Immediately after the announcement, the Republican governor of Florida, Rick Scott – leader of a politically important swing state where Trump maintains a waterfront mansion -- met with Trump’s secretary of the interior, Ryan Zinke. The governor voiced his strong objection to the offshore drilling near his state, because oil spills and unsightly oil platforms might put Florida’s tourism industry at risk.

Zinke quickly switched positions, and announced that Florida – but only Florida – was exempt and would not have offshore drilling.

 

Tom Pelton

The sun was setting behind a sea of pink and steel gray clouds at the Blackwater National Wildlife Refuge on Maryland’s Eastern shore when a few dozen, then hundreds, then thousands of migrating geese rose into the sky with an explosion of wings.

Next to these wetlands is a futuristic-looking building with an array of solar panels and green roof.

This is the new Harriet Tubman Underground Railroad Visitors Center, which the Maryland Department of Natural Resources opened last year. It honors Tubman, the antislavery freedom fighter, who lived and hid runaway slaves here among the trackless marshes and loblolly pine forests surrounding the Blackwater River.

Angela Crenshaw, assistant manager of the facility, said the center focuses in part on nature because Tubman was a master of surviving alone in the wilderness.  She was a slave who escaped through the woods to freedom in the North and then returned a dozen times to personally rescue about 80 more people.

“Harriet Tubman was the ultimate outdoorswoman, which is the aspect of her life that I like to talk about the most,” Crenshaw said.

  

Rachel Baye

The Maryland General Assembly session opens today in Annapolis.  Last year, state lawmakers – in the face of a tidal wave of anti-environmental actions by the Trump Administration – stood against the tide and passed one of the strongest state environmental laws in America: a ban on hydraulic fracturing for natural gas.

Although “states' rights” is not usually a war cry of Democratic lawmakers, the times are changing. A growing number of blue states, including Maryland and California, are taking action on problems like climate change that are being ignored or denied at the federal level.

State Delegate Kumar Barve is chairman of the house Environmental Matters Committee. He said his top priority this spring will be rallying state lawmakers to counter the Trump Administration’s recent decision to allow offshore oil drilling along the Maryland coast and at the mouth of the Chesapeake Bay.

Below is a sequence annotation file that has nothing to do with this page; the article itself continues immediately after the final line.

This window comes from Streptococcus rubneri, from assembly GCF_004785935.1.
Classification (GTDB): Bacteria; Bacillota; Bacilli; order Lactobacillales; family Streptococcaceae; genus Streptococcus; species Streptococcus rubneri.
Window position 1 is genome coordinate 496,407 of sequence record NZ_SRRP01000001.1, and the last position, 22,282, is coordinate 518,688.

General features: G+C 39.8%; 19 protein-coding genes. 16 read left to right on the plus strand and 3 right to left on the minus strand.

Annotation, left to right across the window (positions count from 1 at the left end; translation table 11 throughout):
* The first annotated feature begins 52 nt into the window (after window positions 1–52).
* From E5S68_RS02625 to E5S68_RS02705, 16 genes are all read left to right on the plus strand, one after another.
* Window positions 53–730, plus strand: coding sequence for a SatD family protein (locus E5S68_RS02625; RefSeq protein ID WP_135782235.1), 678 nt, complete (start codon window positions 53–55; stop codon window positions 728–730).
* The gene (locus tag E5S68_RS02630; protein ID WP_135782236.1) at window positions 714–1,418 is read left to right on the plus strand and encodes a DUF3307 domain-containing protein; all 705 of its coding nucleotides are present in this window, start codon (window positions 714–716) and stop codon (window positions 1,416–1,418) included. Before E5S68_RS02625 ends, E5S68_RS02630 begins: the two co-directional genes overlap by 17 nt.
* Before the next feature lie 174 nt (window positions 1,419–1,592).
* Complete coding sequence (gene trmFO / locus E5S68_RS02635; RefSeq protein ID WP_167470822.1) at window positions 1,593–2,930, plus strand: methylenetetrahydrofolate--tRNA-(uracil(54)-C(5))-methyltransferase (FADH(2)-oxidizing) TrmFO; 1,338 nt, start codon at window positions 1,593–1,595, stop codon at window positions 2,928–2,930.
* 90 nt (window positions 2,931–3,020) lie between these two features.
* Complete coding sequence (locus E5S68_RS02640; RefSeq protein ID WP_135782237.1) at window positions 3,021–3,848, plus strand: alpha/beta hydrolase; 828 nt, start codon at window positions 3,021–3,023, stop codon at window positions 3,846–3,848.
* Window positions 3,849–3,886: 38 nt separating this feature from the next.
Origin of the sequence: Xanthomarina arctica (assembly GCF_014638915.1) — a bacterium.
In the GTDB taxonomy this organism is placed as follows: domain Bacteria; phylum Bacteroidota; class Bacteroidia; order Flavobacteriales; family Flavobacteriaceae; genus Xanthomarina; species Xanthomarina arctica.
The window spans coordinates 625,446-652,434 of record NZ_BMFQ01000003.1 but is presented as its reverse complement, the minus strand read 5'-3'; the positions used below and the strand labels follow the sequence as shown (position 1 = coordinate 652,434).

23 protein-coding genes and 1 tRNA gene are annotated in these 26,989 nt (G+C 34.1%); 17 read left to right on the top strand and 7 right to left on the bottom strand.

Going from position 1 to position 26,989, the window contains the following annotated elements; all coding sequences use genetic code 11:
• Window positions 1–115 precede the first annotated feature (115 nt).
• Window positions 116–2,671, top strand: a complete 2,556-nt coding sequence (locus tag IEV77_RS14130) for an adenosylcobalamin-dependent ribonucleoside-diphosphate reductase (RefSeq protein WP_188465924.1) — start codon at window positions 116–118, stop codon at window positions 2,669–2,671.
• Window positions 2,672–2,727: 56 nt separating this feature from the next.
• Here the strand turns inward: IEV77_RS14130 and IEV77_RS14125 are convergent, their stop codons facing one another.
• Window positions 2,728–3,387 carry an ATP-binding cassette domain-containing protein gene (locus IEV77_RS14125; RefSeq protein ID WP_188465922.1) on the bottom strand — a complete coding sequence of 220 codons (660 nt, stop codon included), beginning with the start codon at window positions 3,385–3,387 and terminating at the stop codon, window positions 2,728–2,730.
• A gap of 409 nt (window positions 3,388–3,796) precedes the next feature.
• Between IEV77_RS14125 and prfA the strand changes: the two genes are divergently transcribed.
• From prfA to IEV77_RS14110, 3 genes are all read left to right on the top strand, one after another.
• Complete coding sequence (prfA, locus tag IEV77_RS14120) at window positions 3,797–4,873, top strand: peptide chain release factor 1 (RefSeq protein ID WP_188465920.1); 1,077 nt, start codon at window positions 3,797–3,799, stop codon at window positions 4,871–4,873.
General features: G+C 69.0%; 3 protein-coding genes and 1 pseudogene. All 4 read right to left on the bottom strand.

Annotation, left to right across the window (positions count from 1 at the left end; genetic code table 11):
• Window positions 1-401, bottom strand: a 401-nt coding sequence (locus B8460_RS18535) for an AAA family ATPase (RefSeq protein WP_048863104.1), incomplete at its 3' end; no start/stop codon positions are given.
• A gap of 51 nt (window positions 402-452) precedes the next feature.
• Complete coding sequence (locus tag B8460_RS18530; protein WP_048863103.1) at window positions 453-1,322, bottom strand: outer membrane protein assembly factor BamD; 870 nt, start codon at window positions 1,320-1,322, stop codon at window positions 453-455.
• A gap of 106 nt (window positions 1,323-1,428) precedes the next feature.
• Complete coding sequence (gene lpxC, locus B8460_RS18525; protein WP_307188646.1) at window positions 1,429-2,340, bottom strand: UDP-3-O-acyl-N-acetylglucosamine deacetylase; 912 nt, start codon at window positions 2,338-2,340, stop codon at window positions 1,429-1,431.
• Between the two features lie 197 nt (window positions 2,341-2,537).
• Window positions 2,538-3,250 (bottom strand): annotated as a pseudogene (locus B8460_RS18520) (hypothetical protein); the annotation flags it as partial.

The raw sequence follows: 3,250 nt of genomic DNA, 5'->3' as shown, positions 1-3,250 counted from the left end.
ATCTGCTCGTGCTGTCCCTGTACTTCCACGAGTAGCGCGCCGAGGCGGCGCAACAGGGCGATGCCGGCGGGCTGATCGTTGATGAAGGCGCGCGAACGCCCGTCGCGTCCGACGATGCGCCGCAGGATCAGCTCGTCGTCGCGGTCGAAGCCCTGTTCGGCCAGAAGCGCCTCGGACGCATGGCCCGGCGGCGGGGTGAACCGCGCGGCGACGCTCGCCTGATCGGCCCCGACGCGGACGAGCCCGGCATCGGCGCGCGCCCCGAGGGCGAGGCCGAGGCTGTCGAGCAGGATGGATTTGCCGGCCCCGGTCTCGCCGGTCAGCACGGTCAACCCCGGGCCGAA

“Do you remember the Exxon Valdez?  Do you remember the BP offshore spill?” asked Barve, a Democrat from Montgomery County.   “I mean, these are issues that – when a mistake happens – it’s a catastrophic mistake and an expensive mistake. And I don’t want to undo decades of work to clean up the Chesapeake Bay because one guy didn’t throw a switch in the right direction.”

This might turn out to be a bipartisan effort against offshore drilling. Republican Governor Larry Hogan has also come out against Trump’s proposal – as have the Republican governors of New Jersey, South Carolina and Florida.

 

colubroid.org

A biologist at George Washington University, Alexander Pyron, recently published an Op Ed in The Washington Post that made the argument that people shouldn’t worry about protecting endangered species because mass die-offs historically have been a natural part of life on Earth.

“Extinction is the engine of evolution,” Professor Pyron wrote. “It’s the mechanism by which natural selection prunes the poorly adapted and allows the hardiest to flourish. Species constantly go extinct, and every species that is alive today will one day follow suit. There is no such thing as an ‘endangered species,’ except for all species. The only reason we should conserve biodiversity is for ourselves, to create a stable future for human being.”

EPA

The Trump Administration has announced that it will eliminate an Obama-era regulation called the Clean Water Rule, which was imposed in 2015 to limit development in wetlands and streams.

During President Trump’s announcement, he explained why he thinks the regulation is burdensome on economic growth and job creation.

“If you want to build a new home, for example, you have to worry about getting hit with a huge fine if you fill in as much as a puddle – just a puddle – on your lot,” Trump said at a press conference. “I’ve seen it. In fact, when it was first shown to me, I said, ‘You’re kidding, aren’t you?’  But they weren’t kidding.”

Many Congressional Republicans have made the same claim – that the Clean Water Rule is an oppressive over-reach by the U.S. Environmental Protection Agency, because it means EPA is imposing federal control over even puddles on farms.

But let’s examine the actual text of the regulation, as it is published in the Federal Register, volume 80, No. 124, in June 2015.

“No, it’s not true, as a category,” said Curt Spalding, a professor at Brown University and a former regional administrator for the EPA.